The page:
As part of the new year's resolution, I set a goal of reading 50 books in 2009. See my post here: Book reading plan in 2009
I plan to do a summary report every two months. Here are the previous reports of the year: I (January, February) (10 books), II (March, April) (8 books), III (May, June) (6 books), and IV (July, August) (7 books).
Work slowed down a little, but I was really addicted to playing the 'Typing Maniac' game on Facebook. I got a score above one million yesterday and decided to quit for a while. :) I finished 7 books this past two months and now have a total of 38 books for the year. I hope I could get more reading done during the long flights and two weeks of vacation in China (no access to Facebook there).
1. The Scarecrow by Michael Connelly
Connelly's books are always good. This one is not among his best but not disappointing either. Both reporter Jack McEvoy and FBI agent Rachel Walling were characters from his previous novels. Here they struggled on their jobs and saved each other's lives. The bad guy almost got away. Also a few interesting issues were discussed along the way - the dying newspaper industry, the risk of putting personal information on the web, the rising need of data storage and security, etc.
2. Mind Wide Open: Your Brain and the Neuroscience of Everyday Life by Steven Johnson
I learned a few things from this book, but overall it is disappointing. It explained our fear response, attention, memory, laughter and the chemical reactions happening inside our brains. However, I feel it is just a few facts here and there, not at all systematic and not nearly as informative as it should be. Besides, I really can't see how such a complicated and marvelous system could possibly be evolved from reptiles' simple brains, which the author believes to be the case.
3. What Men Won't Tell You but Women Need to Know by Bob Berkowitz and Roger Gittines
Interesting to learn, but how much is applicable to each individual is hard to say. I can't seem to remember much from the book anyway. Probably I need to read the 'Mind Wide Open' book again to figure out what happened to my memory.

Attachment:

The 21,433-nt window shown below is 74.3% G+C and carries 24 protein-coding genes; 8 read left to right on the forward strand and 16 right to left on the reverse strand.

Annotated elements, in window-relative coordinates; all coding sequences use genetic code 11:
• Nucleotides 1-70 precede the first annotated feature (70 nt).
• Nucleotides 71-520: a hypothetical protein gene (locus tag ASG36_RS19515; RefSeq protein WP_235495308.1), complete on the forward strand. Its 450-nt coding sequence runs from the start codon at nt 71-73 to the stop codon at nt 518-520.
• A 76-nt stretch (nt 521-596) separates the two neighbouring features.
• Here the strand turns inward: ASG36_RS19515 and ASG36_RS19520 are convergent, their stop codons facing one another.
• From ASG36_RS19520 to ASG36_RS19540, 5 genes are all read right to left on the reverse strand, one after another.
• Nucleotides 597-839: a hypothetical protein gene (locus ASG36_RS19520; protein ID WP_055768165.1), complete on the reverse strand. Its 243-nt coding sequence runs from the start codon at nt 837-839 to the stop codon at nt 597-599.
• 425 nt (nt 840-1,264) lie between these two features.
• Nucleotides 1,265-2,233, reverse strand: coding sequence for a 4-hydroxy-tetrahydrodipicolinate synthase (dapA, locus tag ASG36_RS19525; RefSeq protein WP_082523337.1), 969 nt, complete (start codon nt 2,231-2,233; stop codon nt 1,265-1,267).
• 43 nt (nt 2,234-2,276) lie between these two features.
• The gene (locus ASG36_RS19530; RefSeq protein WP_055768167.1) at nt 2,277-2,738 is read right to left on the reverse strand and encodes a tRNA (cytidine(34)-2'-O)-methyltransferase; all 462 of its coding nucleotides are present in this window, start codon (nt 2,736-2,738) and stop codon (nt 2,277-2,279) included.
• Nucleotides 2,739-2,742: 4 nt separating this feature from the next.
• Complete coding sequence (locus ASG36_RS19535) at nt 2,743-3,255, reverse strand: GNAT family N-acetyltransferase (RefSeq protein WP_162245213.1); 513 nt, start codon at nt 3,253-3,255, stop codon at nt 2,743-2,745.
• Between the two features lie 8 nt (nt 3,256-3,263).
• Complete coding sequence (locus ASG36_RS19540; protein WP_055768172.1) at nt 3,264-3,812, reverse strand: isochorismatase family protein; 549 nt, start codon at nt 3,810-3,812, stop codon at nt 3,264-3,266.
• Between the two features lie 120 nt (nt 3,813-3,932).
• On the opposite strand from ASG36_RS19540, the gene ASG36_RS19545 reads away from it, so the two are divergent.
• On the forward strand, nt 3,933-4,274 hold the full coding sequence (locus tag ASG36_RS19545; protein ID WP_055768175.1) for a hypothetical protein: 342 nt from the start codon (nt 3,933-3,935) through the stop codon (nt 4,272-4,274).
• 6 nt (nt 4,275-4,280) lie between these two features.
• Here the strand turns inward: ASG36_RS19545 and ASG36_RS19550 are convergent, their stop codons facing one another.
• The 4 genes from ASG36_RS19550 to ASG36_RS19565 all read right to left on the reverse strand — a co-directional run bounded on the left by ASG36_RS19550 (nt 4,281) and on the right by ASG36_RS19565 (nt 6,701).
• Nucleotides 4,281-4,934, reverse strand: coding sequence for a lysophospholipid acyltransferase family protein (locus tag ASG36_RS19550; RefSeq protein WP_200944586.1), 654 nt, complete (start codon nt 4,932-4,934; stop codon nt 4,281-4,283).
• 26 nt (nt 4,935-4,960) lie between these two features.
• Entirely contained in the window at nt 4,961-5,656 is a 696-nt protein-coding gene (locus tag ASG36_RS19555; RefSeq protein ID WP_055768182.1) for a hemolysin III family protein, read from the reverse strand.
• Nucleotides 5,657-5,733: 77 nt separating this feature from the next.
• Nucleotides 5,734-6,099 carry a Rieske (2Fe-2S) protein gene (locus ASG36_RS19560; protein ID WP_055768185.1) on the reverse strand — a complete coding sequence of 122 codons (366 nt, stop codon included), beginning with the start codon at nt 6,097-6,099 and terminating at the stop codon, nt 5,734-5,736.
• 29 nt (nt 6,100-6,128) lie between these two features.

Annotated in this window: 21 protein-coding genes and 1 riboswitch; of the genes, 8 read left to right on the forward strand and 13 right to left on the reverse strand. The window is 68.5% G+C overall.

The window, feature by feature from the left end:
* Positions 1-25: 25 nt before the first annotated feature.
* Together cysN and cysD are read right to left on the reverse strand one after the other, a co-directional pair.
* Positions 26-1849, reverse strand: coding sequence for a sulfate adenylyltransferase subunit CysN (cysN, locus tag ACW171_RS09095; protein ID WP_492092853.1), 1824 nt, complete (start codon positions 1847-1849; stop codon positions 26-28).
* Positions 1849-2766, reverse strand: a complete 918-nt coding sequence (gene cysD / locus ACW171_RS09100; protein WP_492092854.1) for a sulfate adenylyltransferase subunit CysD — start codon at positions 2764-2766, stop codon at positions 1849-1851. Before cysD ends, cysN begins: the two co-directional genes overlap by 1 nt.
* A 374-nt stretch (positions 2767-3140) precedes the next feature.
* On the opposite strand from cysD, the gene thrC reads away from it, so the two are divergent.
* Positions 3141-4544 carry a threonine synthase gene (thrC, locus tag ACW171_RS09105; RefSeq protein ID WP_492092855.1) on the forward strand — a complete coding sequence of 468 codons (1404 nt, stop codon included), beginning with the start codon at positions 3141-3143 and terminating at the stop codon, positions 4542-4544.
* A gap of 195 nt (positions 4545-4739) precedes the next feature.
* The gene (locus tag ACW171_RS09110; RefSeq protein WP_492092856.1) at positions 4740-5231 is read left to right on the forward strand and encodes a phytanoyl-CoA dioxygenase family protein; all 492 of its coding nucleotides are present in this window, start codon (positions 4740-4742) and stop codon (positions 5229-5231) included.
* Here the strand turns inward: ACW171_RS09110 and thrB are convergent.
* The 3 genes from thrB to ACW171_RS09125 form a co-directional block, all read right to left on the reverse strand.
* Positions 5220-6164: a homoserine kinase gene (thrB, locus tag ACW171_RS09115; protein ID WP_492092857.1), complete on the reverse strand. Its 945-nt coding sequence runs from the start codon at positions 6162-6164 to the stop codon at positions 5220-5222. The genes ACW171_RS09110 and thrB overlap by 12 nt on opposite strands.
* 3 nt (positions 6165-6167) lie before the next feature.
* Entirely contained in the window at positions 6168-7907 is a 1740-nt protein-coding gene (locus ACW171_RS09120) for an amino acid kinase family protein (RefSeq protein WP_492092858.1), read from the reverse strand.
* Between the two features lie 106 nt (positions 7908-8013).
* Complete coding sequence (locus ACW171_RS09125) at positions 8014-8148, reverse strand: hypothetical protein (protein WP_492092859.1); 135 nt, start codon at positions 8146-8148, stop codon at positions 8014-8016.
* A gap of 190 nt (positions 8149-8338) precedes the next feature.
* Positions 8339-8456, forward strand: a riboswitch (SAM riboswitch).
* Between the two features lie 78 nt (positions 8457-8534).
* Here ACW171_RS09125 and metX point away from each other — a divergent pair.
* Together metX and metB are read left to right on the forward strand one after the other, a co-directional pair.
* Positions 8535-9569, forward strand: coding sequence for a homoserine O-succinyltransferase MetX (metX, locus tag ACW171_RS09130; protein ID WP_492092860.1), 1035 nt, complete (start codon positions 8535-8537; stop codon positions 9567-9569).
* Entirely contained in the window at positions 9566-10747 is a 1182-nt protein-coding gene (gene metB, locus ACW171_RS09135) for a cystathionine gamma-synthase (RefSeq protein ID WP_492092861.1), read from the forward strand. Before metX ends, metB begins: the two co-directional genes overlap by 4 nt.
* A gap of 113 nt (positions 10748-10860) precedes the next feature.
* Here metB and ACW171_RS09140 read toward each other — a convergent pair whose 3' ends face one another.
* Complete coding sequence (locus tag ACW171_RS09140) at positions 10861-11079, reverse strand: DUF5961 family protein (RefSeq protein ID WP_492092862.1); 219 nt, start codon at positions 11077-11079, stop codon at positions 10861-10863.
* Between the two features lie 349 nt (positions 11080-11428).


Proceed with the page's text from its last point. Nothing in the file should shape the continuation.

4. Heat Lightning by John Sandford
I have never been a big Sandford fan and this novel didn't change the fact. It is about the investigation of a series of torture murder victims found with lemons stuffed in their mouths. There is a trail leading to a gruesome crime committed in Vietnam back in 1975. It is a Virgil Flowers novel, with Lucas Davenport as his boss. An OK read.
5. The Three Musketeers by Alexandre Dumas
This classic tells the story of the young Gascon D'Artagnan and his three friends from the regiment of the King's Musketeers - Athos, Porthos and Aramis. All the characters in the book were vivid (especially so from the audiobook I have been listening to), and I learned about the power struggles of seventeenth century France. I always wonder though, why the book was titled 'the three musketeers' while it was a story about four.
6. The Tommyknockers by Stephen King
OMG I finally finished this book! I started reading it so many years ago that I no longer remember. I must be really young then, when I still had the courage and energy to start a 550+ page book of small font, a book on a story that I already knew (from the movie). Anyway, I'm just so glad that it is finally done! The fact that it took me maybe nearly a decade to finish speaks for itself.
7. When Night Falls by Margaret Daley
This is the first book that I finish reading on Kindle. A quite plain short story. The mentioning of faith and Psalms 23 was a pleasant surprise to me, as I didn't expect it to be a Christian book.